“Needles and Pins” opens with a reception from 5-7 p.m. Friday. The exhibit is part of the Arts Crawl, which will include events at Mesa Public Library, the Los Alamos Historical Museum and Karen Wray Fine Art.
    Artists’ interpretations of a subject are as varied as the pieces they create. This show challenged artists to think outside the box and present their views of needles and pins. The results might be surprising.
    In a state well known for fibers arts and artists, it shouldn’t be surprising that there were myriad entries. However, the show is about more than creating clothing and quilts  — though there are some pieces included. Everything from a pin dome by Los Alamos artist Darla Graff, to  K.C. Coe’s “Ashley Pond Basket” will be on display.

  • Franz Schubert, according to Biography.com, only had one public concert in his life. But thanks to Juanita Madland, Claudia Hilko, Susan Mendel and Alicia Solomon, he will be given a second.
    The group of musicians will host a benefit concert to the Los Alamos Arts Council at 4 p.m. Sunday at Fuller Lodge. The concert is a tribute to the composer and is titled, “Schubertiad.”
    Despite the fact that Schubert died in 1828, his music and the era he lived in will come to life during the concert. To accomplish this, the performers will wear period dresses to portray an actual Schubert Party, will perform as though Schubert was present and will transport the audience back in time to 1797-1828.
    Schubert’s life was short, but he wrote 1,200 pieces in his life of 31 years. Weekly, his friends gathered with him to play the music he wrote during that week. Schubert hardly ever performed as he was so busy churning out music.
    He said, “I wake up, I work on a composition until I am through with it, then I start another. That is what I do all day.”
    “His ‘spirit’ will be with us as we converse with him about his singing Lieder and piano compositions,” Madland said. This is the first of three Schubertiads. The audience is invited to talk with the performers over refreshments.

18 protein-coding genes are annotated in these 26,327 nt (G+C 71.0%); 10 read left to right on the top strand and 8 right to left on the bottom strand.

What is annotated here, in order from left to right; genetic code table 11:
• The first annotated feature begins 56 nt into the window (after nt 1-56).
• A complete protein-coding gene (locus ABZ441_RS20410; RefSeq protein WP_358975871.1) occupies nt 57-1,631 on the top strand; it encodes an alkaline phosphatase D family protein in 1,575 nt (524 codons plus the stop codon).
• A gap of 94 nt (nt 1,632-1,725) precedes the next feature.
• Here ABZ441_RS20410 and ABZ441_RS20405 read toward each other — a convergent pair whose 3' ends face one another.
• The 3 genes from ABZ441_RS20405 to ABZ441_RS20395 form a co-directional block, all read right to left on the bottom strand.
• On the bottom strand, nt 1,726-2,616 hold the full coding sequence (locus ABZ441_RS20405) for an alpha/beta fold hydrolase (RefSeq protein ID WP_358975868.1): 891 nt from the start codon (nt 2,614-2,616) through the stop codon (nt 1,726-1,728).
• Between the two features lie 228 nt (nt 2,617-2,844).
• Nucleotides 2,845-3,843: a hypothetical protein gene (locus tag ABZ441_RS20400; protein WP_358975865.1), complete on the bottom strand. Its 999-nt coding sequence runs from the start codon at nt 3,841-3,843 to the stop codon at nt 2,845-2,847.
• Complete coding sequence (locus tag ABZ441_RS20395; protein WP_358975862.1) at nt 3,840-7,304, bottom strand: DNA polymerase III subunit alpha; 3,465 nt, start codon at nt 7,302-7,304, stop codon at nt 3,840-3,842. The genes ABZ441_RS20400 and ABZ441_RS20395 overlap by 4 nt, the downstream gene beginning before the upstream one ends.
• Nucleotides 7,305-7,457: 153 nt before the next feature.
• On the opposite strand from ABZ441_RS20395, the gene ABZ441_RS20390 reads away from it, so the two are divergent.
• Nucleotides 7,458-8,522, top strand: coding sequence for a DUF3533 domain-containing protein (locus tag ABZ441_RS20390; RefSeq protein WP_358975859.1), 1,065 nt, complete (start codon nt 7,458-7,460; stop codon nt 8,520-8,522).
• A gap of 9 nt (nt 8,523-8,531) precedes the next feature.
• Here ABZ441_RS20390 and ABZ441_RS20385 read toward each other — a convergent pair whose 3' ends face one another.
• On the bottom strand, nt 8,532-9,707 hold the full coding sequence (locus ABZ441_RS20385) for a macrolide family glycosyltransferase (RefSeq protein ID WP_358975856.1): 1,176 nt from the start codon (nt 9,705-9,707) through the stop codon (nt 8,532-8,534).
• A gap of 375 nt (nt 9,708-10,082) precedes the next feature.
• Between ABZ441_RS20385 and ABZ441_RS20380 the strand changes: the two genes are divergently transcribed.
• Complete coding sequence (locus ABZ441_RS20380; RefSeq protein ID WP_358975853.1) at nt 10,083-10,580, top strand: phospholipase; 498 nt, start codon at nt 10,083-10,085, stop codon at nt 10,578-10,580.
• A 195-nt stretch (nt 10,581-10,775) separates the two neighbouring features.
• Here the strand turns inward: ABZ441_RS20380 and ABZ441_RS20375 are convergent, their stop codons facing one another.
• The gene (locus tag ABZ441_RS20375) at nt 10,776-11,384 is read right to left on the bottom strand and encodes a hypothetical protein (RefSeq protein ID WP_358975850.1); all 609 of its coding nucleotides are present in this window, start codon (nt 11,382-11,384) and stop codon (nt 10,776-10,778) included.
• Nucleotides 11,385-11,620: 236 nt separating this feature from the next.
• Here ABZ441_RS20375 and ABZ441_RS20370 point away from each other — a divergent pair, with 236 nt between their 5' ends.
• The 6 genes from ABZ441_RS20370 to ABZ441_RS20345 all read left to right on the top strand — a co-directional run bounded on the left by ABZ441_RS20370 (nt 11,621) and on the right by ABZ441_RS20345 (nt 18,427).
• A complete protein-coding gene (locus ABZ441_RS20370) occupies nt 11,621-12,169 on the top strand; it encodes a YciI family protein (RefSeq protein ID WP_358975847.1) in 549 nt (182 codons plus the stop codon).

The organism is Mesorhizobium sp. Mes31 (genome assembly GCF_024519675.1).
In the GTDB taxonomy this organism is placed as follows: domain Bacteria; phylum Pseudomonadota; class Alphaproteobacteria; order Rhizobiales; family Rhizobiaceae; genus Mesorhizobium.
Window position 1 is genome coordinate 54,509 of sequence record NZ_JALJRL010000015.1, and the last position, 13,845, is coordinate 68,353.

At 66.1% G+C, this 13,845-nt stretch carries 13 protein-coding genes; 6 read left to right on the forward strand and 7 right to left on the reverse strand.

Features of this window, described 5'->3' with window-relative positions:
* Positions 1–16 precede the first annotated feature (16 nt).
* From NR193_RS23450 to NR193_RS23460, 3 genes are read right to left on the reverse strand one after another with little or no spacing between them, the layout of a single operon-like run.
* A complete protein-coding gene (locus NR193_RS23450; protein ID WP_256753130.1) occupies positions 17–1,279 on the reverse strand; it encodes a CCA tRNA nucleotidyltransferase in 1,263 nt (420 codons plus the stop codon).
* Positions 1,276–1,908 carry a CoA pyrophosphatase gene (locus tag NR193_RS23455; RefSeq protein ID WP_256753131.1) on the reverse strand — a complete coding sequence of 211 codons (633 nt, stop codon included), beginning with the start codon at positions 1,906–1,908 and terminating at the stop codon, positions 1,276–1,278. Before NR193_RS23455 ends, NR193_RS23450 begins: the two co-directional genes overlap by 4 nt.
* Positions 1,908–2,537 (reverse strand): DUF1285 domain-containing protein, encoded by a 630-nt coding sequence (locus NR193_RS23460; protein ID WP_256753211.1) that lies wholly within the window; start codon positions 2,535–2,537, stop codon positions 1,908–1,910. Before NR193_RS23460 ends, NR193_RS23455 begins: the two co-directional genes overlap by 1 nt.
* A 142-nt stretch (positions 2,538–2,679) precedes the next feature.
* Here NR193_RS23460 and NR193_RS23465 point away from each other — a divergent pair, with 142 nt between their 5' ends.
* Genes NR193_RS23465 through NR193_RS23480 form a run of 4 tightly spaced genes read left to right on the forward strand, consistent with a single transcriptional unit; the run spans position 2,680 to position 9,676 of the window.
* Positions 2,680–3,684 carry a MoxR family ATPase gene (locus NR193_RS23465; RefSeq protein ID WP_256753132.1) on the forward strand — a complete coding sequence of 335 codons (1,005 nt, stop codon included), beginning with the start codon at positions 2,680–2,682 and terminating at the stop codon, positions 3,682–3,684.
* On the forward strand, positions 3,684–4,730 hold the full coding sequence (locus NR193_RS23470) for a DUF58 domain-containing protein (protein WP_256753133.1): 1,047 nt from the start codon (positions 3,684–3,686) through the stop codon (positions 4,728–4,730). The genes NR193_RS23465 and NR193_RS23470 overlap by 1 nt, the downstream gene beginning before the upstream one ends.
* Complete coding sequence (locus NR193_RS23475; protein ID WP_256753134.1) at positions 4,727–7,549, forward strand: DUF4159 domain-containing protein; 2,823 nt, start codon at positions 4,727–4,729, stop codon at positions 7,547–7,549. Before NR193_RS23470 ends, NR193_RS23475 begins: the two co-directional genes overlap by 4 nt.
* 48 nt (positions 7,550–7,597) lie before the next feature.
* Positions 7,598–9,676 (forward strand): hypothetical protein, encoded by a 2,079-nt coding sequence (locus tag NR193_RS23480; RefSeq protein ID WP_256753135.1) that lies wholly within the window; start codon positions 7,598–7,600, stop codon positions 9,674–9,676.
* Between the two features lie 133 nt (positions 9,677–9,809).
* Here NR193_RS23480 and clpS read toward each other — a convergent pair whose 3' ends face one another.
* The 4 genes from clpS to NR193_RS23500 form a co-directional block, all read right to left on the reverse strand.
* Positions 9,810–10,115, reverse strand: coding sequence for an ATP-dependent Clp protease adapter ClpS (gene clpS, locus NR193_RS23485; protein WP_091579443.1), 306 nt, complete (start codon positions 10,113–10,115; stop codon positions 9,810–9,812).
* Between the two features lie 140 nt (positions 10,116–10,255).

• The Los Alamos High School NJROTC Unarmed Drill team opened up the season this year by taking third place at the Early Bird Invitational last week at Valley High School in Albuquerque. Eighteen schools competed at this event from across the state and included JROTC units from every military branch.
    The Los Alamos High School team consisted of nine girls including cadets: Rachel Barthell, Kayla Benson, Karina Bequet-Stidham, Casandra Brewer-Houlton, Tristan Graham, Victoria Hypes, Gianna Maggiore, Mikyla Smith and Jodi Thomas. Analicia Ronquillo, whose command voice earned the title “Best Unarmed Commander” in the Commanders Cup division, commanded the nine girls. The armed team and three color guards finished with an average of fourth place, with the unit as whole finishing third. The next test for all of the teams takes place  Oct. 26 and 27, when they travel to the New Mexico Military Institute in Roswell.

  • Recurring meetings

     

    The Atomic City Corvette Club meets at 6 p.m. on the first Thursday of each month at Time Out Pizza in White Rock. For more information, contact Chris Ortega at 672-9789.

     

    The Lions Club meets at 84 Barcelona in White Rock on the first and third Thursdays. For more information, call 672-3300 or 672-9563.

     

  • Wednesday

    The Los Alamos Arts Council presents Brave New Brass, a new ensemble, based on brass quintets organized by Dave and Deneice Korzekwa. The Brown Bag event will be at noon at Fuller Lodge.

     

    Girls in grade K-12, who are interested in Girl Scouts are invited to an information session and registration event from 4-5:30 p.m. at the Bradbury Science Museum. For more information, email su22@losalamos@gmail.com.